Shinsui, Ito (1898 - 1972), "Ishiyama Temple"
|Medium||Original Japanese Woodblock Print|
|Series Title||Eight Views of Omi|
|Edition||First, and only|
|Reference No||Catalog #19|
|Size||12 -1/4 x 8 -1/2 "|
|Condition||Very fine, with superb colors.|
Notes: Removed from original S. Watanabe folder; never framed or displayed. Provenance: Purchased from S. H. Mori in Chicago, mid-1930s. Three generations in an American family collection.
Even within his own individual interpretation of the scene, Shinsui has created a quiet mood that clearly evokes the classical view of, 'the autumnal moon at night lingering on the peaks of Ishiyama'. This is borne out of his own description of the scene, 'This picture was made to satisfy my strong desire to reproduce the beautiful, sophisticated indigo-blue which is admired in the woodblock prints of Hiroshige'. - The New Wave; pg. 185
Shinsui's 1917, "Eight Views of Omi" is arguably the most significant print series the artist ever published, more challenging and more influential than his large body of bijinga prints. He made four earlier landscape prints, but those efforts do not really suggest the overhaul of that genre he would introduce in this small aiban-format series (Eight Views of Omi).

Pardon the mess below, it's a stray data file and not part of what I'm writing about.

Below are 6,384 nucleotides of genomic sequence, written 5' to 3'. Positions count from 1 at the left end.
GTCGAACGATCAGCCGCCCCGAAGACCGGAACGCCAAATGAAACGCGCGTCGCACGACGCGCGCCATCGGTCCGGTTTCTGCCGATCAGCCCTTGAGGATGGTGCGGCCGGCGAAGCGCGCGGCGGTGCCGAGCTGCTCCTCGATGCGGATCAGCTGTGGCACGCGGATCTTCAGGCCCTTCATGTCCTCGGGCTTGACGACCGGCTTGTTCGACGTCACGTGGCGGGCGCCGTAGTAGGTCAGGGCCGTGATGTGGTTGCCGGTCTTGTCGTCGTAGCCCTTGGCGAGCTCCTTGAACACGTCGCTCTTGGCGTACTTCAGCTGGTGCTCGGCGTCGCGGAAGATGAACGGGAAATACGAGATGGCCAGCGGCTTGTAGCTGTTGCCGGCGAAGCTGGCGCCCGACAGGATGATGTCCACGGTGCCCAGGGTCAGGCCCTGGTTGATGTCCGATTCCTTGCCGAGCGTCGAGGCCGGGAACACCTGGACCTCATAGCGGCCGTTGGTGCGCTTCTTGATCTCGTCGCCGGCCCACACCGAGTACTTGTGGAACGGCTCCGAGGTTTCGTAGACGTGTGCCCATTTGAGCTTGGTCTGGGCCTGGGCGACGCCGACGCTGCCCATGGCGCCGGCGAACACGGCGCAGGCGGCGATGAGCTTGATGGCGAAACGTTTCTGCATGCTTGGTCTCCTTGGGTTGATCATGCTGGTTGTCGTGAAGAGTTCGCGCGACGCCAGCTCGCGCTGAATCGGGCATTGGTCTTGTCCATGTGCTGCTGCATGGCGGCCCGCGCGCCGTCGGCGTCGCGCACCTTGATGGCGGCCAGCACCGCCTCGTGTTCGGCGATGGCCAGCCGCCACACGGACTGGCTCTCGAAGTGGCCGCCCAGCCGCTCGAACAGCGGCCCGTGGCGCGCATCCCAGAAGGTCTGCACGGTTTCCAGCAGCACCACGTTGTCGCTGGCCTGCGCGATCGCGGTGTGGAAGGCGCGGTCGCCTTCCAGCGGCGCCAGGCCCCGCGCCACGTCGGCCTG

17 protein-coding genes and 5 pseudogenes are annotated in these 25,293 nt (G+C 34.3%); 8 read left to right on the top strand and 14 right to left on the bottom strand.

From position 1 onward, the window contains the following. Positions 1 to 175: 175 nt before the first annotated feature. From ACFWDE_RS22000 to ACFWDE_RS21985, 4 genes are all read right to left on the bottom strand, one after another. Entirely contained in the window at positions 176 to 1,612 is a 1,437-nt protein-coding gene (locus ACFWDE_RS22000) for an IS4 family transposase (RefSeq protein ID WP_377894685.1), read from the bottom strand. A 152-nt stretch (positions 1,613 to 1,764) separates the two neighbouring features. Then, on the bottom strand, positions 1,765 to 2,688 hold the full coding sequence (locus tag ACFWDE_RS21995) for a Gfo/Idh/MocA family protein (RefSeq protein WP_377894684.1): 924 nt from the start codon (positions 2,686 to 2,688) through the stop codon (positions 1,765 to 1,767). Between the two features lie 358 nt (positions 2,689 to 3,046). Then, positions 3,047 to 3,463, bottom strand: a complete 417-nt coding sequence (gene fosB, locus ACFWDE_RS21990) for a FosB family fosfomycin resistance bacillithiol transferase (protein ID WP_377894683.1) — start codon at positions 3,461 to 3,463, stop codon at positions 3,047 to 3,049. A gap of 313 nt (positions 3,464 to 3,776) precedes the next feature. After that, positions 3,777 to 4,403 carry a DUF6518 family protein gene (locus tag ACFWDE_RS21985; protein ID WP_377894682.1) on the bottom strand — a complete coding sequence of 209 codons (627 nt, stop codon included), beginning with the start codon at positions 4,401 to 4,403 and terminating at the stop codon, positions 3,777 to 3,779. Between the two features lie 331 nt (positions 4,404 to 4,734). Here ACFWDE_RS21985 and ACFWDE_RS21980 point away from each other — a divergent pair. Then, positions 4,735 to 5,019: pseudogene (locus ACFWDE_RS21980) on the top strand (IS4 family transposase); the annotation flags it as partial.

During the early 1900's, the publisher Watanabe Shozuburo instituted the third major revolution in the Japanese landscape print. A great admirer of both Hiroshige and Kiyochika, he decided to revive, and to reinvent, that tradition. In the process, he forcefully encouraged his artists to produce a distinctly new vision of the Japanese landscape even as it was informed but the models of previous masters. He wanted his firm's prints to be resolutely Japanese, but he also desired them to demonstrate an open-ended dialogue with the West. He experimented by commissioning two Western artists, Fritz Capelari and Charles Bartlett, but Ito Shinsui was the first artist to understand fully the publisher's vision. - Water and Shadow, Kendall Brown; pg. 35